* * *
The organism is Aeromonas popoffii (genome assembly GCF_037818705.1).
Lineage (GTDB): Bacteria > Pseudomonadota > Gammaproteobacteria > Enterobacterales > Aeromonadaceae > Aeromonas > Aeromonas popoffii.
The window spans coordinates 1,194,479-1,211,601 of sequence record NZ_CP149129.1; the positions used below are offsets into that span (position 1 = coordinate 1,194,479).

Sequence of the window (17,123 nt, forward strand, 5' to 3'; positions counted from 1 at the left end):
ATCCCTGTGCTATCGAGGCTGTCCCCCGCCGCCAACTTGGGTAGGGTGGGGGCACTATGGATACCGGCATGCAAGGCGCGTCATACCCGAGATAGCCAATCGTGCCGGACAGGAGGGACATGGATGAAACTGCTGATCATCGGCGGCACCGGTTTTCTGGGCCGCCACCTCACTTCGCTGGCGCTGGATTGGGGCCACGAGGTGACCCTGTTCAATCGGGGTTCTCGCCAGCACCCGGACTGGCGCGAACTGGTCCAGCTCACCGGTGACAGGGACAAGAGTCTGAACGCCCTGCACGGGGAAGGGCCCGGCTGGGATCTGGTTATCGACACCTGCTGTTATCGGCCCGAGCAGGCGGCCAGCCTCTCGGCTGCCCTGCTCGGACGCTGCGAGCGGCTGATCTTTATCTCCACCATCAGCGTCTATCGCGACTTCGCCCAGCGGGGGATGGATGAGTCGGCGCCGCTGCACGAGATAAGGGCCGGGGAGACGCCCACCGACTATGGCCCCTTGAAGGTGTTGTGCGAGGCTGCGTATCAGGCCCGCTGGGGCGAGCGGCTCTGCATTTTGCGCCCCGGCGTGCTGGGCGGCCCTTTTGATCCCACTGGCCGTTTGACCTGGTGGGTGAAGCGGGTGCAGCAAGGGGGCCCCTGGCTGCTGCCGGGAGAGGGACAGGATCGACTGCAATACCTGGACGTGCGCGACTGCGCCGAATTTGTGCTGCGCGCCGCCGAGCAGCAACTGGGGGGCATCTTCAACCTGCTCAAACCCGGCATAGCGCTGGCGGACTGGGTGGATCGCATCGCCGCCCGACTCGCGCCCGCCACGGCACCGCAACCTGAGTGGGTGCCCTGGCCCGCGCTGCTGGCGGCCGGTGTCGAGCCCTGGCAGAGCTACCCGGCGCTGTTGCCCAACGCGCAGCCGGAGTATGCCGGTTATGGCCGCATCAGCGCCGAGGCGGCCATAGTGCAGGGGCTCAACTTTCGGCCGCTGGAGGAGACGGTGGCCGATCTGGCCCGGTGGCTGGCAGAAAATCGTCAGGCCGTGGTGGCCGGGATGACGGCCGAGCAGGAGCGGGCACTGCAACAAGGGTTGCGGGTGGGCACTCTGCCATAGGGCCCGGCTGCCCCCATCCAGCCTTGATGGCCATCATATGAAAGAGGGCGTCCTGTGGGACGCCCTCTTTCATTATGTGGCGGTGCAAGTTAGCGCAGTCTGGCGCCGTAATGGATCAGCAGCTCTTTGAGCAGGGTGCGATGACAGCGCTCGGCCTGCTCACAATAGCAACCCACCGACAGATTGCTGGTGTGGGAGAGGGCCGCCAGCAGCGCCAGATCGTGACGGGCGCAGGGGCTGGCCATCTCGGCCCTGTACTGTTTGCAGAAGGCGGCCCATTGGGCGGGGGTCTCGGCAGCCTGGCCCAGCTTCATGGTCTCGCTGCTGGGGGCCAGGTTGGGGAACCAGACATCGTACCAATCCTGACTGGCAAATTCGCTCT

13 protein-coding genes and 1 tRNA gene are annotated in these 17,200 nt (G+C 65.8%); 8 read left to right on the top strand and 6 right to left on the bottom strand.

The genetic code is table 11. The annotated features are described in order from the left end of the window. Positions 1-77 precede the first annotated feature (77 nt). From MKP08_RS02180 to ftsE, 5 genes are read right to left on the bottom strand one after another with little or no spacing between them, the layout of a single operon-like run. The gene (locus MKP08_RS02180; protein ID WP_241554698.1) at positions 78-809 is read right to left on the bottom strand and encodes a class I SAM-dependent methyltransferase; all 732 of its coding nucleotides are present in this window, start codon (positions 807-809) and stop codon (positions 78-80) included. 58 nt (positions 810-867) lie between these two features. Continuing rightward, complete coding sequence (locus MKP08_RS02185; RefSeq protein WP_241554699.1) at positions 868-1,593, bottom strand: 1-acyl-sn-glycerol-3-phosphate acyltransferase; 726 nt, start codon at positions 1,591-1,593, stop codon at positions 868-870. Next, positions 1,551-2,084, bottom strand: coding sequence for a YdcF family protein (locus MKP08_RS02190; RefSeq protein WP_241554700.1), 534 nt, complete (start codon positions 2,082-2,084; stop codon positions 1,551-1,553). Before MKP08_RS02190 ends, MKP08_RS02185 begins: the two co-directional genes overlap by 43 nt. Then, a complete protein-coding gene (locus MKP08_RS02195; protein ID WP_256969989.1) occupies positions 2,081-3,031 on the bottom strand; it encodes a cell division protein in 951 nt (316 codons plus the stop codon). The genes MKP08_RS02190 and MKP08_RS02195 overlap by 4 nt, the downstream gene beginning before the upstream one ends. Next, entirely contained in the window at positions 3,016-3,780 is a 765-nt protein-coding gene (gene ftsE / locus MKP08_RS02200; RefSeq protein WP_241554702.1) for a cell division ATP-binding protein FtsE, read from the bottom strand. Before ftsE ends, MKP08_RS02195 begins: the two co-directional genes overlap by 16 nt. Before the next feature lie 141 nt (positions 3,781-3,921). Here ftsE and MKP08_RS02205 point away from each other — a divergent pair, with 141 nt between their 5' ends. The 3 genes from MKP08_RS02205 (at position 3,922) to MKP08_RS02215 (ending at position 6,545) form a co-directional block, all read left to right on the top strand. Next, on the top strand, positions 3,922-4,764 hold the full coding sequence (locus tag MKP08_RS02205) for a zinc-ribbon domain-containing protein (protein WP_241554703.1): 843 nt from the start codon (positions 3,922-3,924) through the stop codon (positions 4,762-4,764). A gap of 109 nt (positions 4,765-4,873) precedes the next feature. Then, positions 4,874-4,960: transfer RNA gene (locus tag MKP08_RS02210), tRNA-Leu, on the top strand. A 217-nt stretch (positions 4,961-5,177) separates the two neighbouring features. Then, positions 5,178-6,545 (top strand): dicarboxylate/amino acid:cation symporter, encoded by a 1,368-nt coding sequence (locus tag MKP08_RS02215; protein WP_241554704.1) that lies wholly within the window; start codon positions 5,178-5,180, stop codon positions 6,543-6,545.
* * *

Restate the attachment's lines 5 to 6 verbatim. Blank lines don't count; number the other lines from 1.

ATCCCTGTGCTATCGAGGCTGTCCCCCGCCGCCAACTTGGGTAGGGTGGGGGCACTATGGATACCGGCATGCAAGGCGCGTCATACCCGAGATAGCCAATCGTGCCGGACAGGAGGGACATGGATGAAACTGCTGATCATCGGCGGCACCGGTTTTCTGGGCCGCCACCTCACTTCGCTGGCGCTGGATTGGGGCCACGAGGTGACCCTGTTCAATCGGGGTTCTCGCCAGCACCCGGACTGGCGCGAACTGGTCCAGCTCACCGGTGACAGGGACAAGAGTCTGAACGCCCTGCACGGGGAAGGGCCCGGCTGGGATCTGGTTATCGACACCTGCTGTTATCGGCCCGAGCAGGCGGCCAGCCTCTCGGCTGCCCTGCTCGGACGCTGCGAGCGGCTGATCTTTATCTCCACCATCAGCGTCTATCGCGACTTCGCCCAGCGGGGGATGGATGAGTCGGCGCCGCTGCACGAGATAAGGGCCGGGGAGACGCCCACCGACTATGGCCCCTTGAAGGTGTTGTGCGAGGCTGCGTATCAGGCCCGCTGGGGCGAGCGGCTCTGCATTTTGCGCCCCGGCGTGCTGGGCGGCCCTTTTGATCCCACTGGCCGTTTGACCTGGTGGGTGAAGCGGGTGCAGCAAGGGGGCCCCTGGCTGCTGCCGGGAGAGGGACAGGATCGACTGCAATACCTGGACGTGCGCGACTGCGCCGAATTTGTGCTGCGCGCCGCCGAGCAGCAACTGGGGGGCATCTTCAACCTGCTCAAACCCGGCATAGCGCTGGCGGACTGGGTGGATCGCATCGCCGCCCGACTCGCGCCCGCCACGGCACCGCAACCTGAGTGGGTGCCCTGGCCCGCGCTGCTGGCGGCCGGTGTCGAGCCCTGGCAGAGCTACCCGGCGCTGTTGCCCAACGCGCAGCCGGAGTATGCCGGTTATGGCCGCATCAGCGCCGAGGCGGCCATAGTGCAGGGGCTCAACTTTCGGCCGCTGGAGGAGACGGTGGCCGATCTGGCCCGGTGGCTGGCAGAAAATCGTCAGGCCGTGGTGGCCGGGATGACGGCCGAGCAGGAGCGGGCACTGCAACAAGGGTTGCGGGTGGGCACTCTGCCATAGGGCCCGGCTGCCCCCATCCAGCCTTGATGGCCATCATATGAAAGAGGGCGTCCTGTGGGACGCCCTCTTTCATTATGTGGCGGTGCAAGTTAGCGCAGTCTGGCGCCGTAATGGATCAGCAGCTCTTTGAGCAGGGTGCGATGACAGCGCTCGGCCTGCTCACAATAGCAACCCACCGACAGATTGCTGGTGTGGGAGAGGGCCGCCAGCAGCGCCAGATCGTGACGGGCGCAGGGGCTGGCCATCTCGGCCCTGTACTGTTTGCAGAAGGCGGCCCATTGGGCGGGGGTCTCGGCAGCCTGGCCCAGCTTCATGGTCTCGCTGCTGGGGGCCAGGTTGGGGAACCAGACATCGTACCAATCCTGACTGGCAAATTCGCTCT

13 protein-coding genes and 1 tRNA gene are annotated in these 17,200 nt (G+C 65.8%); 8 read left to right on the top strand and 6 right to left on the bottom strand.